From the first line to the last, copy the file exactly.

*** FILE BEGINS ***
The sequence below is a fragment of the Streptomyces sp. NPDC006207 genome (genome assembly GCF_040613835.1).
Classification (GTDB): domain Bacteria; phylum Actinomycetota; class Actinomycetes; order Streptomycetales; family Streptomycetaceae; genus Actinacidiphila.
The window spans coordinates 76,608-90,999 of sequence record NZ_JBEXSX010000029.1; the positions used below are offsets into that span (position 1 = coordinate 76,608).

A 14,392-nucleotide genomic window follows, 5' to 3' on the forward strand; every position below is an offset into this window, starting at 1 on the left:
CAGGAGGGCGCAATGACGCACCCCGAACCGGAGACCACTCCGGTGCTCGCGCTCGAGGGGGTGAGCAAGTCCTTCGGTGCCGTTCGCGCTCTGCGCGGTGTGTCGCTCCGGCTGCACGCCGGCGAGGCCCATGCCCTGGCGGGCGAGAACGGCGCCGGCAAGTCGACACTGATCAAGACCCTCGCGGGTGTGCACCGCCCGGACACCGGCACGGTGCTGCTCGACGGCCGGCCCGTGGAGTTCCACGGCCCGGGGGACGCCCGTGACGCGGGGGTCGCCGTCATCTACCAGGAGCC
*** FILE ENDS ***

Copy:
The sequence below is a fragment of the Streptomyces sp. NPDC006207 genome (genome assembly GCF_040613835.1).
Classification (GTDB): domain Bacteria; phylum Actinomycetota; class Actinomycetes; order Streptomycetales; family Streptomycetaceae; genus Actinacidiphila.
The window spans coordinates 76,608-90,999 of sequence record NZ_JBEXSX010000029.1; the positions used below are offsets into that span (position 1 = coordinate 76,608).

A 14,392-nucleotide genomic window follows, 5' to 3' on the forward strand; every position below is an offset into this window, starting at 1 on the left:
CAGGAGGGCGCAATGACGCACCCCGAACCGGAGACCACTCCGGTGCTCGCGCTCGAGGGGGTGAGCAAGTCCTTCGGTGCCGTTCGCGCTCTGCGCGGTGTGTCGCTCCGGCTGCACGCCGGCGAGGCCCATGCCCTGGCGGGCGAGAACGGCGCCGGCAAGTCGACACTGATCAAGACCCTCGCGGGTGTGCACCGCCCGGACACCGGCACGGTGCTGCTCGACGGCCGGCCCGTGGAGTTCCACGGCCCGGGGGACGCCCGTGACGCGGGGGTCGCCGTCATCTACCAGGAGCC